To power the engines of large ships, fuel is poured into the bunker of the ship. When crude oil is refined to take the light hydrocarbons out for other uses such as gasoline, the remains are used to power ships. This heavy, residual oil can cause a bunker pollution accident if spilled.
This heavy fuel comes in A, B or C grades. The most vicious, thick fuel is classified as a C. To make it flow, ships blend it or heat it by mixing with a fuel 10% lighter. Ships rely on this cheaper fuel since they purchase it by the ton.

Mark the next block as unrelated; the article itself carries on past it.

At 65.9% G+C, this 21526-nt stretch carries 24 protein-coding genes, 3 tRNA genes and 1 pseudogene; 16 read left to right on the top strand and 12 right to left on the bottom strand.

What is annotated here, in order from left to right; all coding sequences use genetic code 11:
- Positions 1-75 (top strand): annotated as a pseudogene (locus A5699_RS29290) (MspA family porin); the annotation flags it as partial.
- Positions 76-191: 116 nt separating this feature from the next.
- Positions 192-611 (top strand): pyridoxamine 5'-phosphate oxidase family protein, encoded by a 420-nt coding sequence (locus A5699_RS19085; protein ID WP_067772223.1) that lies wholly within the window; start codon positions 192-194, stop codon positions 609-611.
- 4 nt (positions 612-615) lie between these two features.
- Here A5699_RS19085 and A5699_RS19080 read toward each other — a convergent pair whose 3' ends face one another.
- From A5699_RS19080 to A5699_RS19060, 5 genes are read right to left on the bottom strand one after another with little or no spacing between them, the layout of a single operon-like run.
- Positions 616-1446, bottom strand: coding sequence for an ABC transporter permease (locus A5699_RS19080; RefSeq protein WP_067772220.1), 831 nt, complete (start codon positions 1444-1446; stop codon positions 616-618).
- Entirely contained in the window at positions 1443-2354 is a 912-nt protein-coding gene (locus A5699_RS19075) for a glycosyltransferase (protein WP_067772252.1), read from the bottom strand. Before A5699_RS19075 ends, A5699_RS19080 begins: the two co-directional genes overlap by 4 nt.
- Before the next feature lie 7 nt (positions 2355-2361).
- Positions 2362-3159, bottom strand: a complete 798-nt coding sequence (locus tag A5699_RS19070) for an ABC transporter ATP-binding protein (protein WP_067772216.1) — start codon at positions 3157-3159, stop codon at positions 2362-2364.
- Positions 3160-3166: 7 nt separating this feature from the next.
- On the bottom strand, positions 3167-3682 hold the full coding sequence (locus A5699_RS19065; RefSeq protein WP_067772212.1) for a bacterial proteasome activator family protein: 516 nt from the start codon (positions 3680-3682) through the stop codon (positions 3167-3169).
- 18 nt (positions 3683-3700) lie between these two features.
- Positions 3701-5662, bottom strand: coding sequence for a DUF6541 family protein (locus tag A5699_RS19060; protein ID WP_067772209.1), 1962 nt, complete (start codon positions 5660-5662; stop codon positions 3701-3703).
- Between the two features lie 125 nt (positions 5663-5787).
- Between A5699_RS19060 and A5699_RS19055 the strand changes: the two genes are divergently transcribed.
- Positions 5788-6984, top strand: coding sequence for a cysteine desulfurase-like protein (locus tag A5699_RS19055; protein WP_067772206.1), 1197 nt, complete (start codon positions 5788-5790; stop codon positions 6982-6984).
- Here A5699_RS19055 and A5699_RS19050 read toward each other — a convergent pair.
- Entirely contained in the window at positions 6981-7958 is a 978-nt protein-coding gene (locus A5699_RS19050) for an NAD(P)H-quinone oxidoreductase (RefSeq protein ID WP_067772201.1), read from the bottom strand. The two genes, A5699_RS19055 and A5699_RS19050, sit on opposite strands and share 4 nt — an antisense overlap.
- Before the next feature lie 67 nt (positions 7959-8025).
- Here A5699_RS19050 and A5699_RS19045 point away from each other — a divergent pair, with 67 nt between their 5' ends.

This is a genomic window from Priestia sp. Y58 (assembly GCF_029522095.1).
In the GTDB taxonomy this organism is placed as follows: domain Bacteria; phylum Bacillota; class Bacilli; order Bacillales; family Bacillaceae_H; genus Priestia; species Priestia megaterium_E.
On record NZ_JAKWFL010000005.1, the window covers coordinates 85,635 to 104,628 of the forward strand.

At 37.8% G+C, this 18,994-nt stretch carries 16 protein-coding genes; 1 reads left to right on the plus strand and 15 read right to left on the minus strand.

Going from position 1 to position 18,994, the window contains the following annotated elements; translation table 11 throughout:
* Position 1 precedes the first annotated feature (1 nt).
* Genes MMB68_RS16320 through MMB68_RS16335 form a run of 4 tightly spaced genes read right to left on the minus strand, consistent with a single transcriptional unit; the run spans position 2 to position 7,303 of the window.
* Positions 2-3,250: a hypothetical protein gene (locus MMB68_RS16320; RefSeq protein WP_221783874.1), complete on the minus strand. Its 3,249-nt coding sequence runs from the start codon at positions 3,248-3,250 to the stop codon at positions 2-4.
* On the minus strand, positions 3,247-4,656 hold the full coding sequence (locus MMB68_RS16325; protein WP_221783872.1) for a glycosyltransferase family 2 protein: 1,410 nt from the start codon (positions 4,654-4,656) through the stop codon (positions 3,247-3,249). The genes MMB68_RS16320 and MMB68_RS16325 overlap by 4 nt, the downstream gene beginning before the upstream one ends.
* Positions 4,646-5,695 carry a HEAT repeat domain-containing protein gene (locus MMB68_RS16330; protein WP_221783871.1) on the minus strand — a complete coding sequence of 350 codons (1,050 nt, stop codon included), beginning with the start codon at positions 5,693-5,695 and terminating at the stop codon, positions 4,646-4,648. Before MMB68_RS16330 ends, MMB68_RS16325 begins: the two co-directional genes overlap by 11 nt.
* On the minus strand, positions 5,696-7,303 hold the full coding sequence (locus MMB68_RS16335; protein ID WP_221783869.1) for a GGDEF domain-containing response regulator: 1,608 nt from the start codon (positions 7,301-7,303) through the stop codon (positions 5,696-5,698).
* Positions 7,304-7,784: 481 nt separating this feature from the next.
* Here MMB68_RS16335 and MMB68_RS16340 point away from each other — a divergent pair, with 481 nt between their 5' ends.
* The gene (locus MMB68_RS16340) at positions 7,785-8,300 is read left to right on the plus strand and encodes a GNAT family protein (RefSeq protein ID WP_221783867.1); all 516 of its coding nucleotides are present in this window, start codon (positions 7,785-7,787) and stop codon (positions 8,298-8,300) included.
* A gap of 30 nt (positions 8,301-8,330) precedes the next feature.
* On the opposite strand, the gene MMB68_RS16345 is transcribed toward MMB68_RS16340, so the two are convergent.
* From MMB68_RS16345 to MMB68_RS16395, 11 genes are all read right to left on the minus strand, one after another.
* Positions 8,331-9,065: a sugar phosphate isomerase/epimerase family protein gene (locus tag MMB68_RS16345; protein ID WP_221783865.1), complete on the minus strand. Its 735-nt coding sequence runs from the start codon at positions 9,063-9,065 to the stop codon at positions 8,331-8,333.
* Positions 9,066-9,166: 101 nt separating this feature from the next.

The problem happens when there is a leak or spill. Cargo ships travel hundreds of miles over open waters where storms rage and accidents are possible. The most-famous spill is the Exxon Valdez spill still causing problems in the Prince William Sound nearly three decades later. Because the oil is thick, it doesn’t easily evaporate making it easy for it to travel long distances.
When a spill happens, the harmful vapors released can cause vision and fertility problems in humans. The website www.wqis.com states that bunker oil can escape or discharge resulting in fuel spills.
A bunker pollution accident is a possibility for any vessel traveling with fuel in the bunker. Insurance is part of an effective risk management policy.